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Why the UK does not lead in mobile innovation

Why the UK does not lead in mobile innovation

Ingrid van den Berg

Senior Account Manager

26 August 2014

Why the UK does not lead in mobile innovation


There is no reason why mobile payments should stick to borders. Think of it, consumers in the US have access to the same online products and services, mobile devices and mobile payment providers as people in China or Brazil do.

Still, it seems to take time for differences between countries to vanish. For example, the pace in which mobile payments are embraced is not the same in the UK as in Poland or Turkey.

On the contrary, both Poland and Turkey seem to be a lot more innovative and eager to develop and use new payments technologies compared to the British. It may be surprising, but according to Financer blogger Chris Skinner both countries are ‘hotbeds for retail bank innovation’.

Skinner’s blog posts discussed two seemingly opposing research studies on mobile payments in the UK. According to the Mobile Payments Index conducted by payments processor Adyen, the UK leads the word in mobile payments. A staggering rate of 39 per cent of UK online transactions come via mobile – the highest rate in the world.

On the other hand, security specialist Intercede found that more than half of all Brits would never use mobile banking services. The main barriers to use mobile banking are login and authentication options; 87 per cent of respondents mentioned identity theft as their biggest concern.

Although the findings seem to contradict, this is not necessarily the case. It is possible that half of the Brits are mCommerce enthusiasts, and the other half is skeptical.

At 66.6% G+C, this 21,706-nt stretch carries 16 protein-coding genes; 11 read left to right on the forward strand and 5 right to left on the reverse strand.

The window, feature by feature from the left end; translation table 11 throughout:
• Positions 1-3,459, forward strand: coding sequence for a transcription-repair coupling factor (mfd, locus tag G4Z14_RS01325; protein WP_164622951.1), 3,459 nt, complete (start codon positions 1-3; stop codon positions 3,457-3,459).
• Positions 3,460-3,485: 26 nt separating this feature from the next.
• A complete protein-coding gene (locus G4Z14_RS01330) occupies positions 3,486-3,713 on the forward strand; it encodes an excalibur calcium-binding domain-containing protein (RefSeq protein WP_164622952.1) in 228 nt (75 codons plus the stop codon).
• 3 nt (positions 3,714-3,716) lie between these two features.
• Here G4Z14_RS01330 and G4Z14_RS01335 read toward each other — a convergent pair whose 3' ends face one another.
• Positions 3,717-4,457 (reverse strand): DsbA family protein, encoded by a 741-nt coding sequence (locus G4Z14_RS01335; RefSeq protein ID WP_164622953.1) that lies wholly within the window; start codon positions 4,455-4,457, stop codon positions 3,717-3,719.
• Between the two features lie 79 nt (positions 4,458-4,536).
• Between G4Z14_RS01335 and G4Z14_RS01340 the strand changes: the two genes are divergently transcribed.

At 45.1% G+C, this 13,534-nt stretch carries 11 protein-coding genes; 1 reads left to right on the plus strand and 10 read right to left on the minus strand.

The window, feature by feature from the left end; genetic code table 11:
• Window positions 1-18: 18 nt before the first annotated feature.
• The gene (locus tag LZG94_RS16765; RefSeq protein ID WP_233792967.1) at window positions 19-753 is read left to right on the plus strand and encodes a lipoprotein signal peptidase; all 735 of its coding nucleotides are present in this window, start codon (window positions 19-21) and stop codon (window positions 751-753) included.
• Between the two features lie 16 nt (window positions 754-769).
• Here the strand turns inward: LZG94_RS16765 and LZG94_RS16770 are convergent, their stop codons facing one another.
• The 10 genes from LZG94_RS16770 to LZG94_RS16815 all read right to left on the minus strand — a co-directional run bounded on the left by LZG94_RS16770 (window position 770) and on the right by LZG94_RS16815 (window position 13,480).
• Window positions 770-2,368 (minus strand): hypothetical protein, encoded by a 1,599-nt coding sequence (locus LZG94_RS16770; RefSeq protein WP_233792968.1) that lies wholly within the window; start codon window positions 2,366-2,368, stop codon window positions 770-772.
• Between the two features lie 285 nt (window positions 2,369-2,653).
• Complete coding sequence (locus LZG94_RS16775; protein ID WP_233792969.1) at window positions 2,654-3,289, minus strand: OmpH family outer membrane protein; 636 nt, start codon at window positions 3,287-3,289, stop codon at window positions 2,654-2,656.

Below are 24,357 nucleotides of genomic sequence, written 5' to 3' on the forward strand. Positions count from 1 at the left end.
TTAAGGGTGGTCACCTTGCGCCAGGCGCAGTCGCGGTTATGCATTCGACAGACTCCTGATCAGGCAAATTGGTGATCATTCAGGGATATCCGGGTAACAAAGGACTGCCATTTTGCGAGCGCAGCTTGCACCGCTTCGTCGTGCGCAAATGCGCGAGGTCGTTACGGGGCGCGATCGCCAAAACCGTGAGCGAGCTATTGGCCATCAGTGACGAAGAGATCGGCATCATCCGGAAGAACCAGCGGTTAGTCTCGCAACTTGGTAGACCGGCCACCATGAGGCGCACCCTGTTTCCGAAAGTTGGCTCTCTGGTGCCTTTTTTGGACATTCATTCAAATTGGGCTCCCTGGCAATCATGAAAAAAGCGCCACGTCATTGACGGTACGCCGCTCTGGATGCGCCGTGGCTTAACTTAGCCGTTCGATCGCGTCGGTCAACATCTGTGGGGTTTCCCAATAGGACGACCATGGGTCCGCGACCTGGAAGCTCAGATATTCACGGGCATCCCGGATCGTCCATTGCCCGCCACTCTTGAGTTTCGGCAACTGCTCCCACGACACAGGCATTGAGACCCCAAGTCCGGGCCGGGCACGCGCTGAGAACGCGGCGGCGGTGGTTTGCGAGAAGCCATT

One of the reasons, according to Skinner’s analysis, why the UK cannot compete with the level of innovation in Poland and Turkey, is the structure of its banking industry. In the UK ‘little changes fast and the big five banks can all keep up with innovations … Turkish, Polish and Spanish banks have far more challenges to outwit each other than big banks in big markets that are well established.’

Other reasons why Turkey and Poland are high on the innovation ladder:

  • Most of their IT infrastructure has been built in the 1990s, which means that banks don’t have the ‘cemented foundations of old IBM mainframes that reduces their ability to adapt’
  • Also, resources to reinvent systems are much cheaper in Poland and Turkey than they are in London
  • The biggest driver for innovation, according to Skinner, is that both countries have a young and dynamic population. Turkey’s median age is 29, while it is 40 in the UK. Also, 25 per cent of the Turkish population is under 14 years old.

No matter which of the reasons mentioned above is the most important one, Skinner’s analysis does make it clear that the UK’s leading position as a financial region does not automatically mean that it leads in payment innovation. Western Europe should keep a close eye on emerging, young economies when it comes to the future of mobile payments.